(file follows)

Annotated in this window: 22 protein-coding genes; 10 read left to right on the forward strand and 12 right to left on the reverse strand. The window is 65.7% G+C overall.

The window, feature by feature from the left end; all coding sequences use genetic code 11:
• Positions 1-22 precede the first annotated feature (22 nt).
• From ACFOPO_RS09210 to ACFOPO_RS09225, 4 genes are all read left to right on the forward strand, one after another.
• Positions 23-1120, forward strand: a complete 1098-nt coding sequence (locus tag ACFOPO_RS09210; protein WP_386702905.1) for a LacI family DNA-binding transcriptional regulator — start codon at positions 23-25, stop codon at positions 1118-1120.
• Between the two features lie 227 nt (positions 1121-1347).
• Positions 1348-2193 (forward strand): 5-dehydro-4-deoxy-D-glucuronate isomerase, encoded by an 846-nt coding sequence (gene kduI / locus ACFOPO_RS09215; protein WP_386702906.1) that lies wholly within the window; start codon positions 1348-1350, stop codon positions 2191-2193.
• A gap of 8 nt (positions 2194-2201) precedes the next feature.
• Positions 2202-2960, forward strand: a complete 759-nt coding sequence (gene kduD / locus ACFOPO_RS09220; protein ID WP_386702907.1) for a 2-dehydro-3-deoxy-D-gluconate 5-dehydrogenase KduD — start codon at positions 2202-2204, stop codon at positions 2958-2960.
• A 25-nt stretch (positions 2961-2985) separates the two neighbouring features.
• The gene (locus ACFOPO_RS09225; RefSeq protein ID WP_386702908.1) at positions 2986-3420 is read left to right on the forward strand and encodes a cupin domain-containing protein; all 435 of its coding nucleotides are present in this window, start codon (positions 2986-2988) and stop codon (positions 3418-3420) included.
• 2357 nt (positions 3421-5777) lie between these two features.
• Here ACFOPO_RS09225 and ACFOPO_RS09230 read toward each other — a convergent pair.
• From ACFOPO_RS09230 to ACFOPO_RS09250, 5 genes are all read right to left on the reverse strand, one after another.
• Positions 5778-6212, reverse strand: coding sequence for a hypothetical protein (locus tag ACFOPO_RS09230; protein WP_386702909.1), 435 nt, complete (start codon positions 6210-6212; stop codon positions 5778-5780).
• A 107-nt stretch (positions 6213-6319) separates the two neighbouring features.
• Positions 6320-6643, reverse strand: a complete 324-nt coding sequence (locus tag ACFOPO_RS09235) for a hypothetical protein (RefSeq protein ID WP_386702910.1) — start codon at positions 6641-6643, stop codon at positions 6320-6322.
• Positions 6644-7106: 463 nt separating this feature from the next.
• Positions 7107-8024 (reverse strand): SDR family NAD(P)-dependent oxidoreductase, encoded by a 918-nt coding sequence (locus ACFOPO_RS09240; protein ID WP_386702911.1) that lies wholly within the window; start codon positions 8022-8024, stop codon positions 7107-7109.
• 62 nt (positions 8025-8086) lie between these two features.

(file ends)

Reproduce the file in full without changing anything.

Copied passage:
Annotated in this window: 22 protein-coding genes; 10 read left to right on the forward strand and 12 right to left on the reverse strand. The window is 65.7% G+C overall.

The window, feature by feature from the left end; all coding sequences use genetic code 11:
• Positions 1-22 precede the first annotated feature (22 nt).
• From ACFOPO_RS09210 to ACFOPO_RS09225, 4 genes are all read left to right on the forward strand, one after another.
• Positions 23-1120, forward strand: a complete 1098-nt coding sequence (locus tag ACFOPO_RS09210; protein WP_386702905.1) for a LacI family DNA-binding transcriptional regulator — start codon at positions 23-25, stop codon at positions 1118-1120.
• Between the two features lie 227 nt (positions 1121-1347).
• Positions 1348-2193 (forward strand): 5-dehydro-4-deoxy-D-glucuronate isomerase, encoded by an 846-nt coding sequence (gene kduI / locus ACFOPO_RS09215; protein WP_386702906.1) that lies wholly within the window; start codon positions 1348-1350, stop codon positions 2191-2193.
• A gap of 8 nt (positions 2194-2201) precedes the next feature.
• Positions 2202-2960, forward strand: a complete 759-nt coding sequence (gene kduD / locus ACFOPO_RS09220; protein ID WP_386702907.1) for a 2-dehydro-3-deoxy-D-gluconate 5-dehydrogenase KduD — start codon at positions 2202-2204, stop codon at positions 2958-2960.
• A 25-nt stretch (positions 2961-2985) separates the two neighbouring features.
• The gene (locus ACFOPO_RS09225; RefSeq protein ID WP_386702908.1) at positions 2986-3420 is read left to right on the forward strand and encodes a cupin domain-containing protein; all 435 of its coding nucleotides are present in this window, start codon (positions 2986-2988) and stop codon (positions 3418-3420) included.
• 2357 nt (positions 3421-5777) lie between these two features.
• Here ACFOPO_RS09225 and ACFOPO_RS09230 read toward each other — a convergent pair.
• From ACFOPO_RS09230 to ACFOPO_RS09250, 5 genes are all read right to left on the reverse strand, one after another.
• Positions 5778-6212, reverse strand: coding sequence for a hypothetical protein (locus tag ACFOPO_RS09230; protein WP_386702909.1), 435 nt, complete (start codon positions 6210-6212; stop codon positions 5778-5780).
• A 107-nt stretch (positions 6213-6319) separates the two neighbouring features.
• Positions 6320-6643, reverse strand: a complete 324-nt coding sequence (locus tag ACFOPO_RS09235) for a hypothetical protein (RefSeq protein ID WP_386702910.1) — start codon at positions 6641-6643, stop codon at positions 6320-6322.
• Positions 6644-7106: 463 nt separating this feature from the next.
• Positions 7107-8024 (reverse strand): SDR family NAD(P)-dependent oxidoreductase, encoded by a 918-nt coding sequence (locus ACFOPO_RS09240; protein ID WP_386702911.1) that lies wholly within the window; start codon positions 8022-8024, stop codon positions 7107-7109.
• 62 nt (positions 8025-8086) lie between these two features.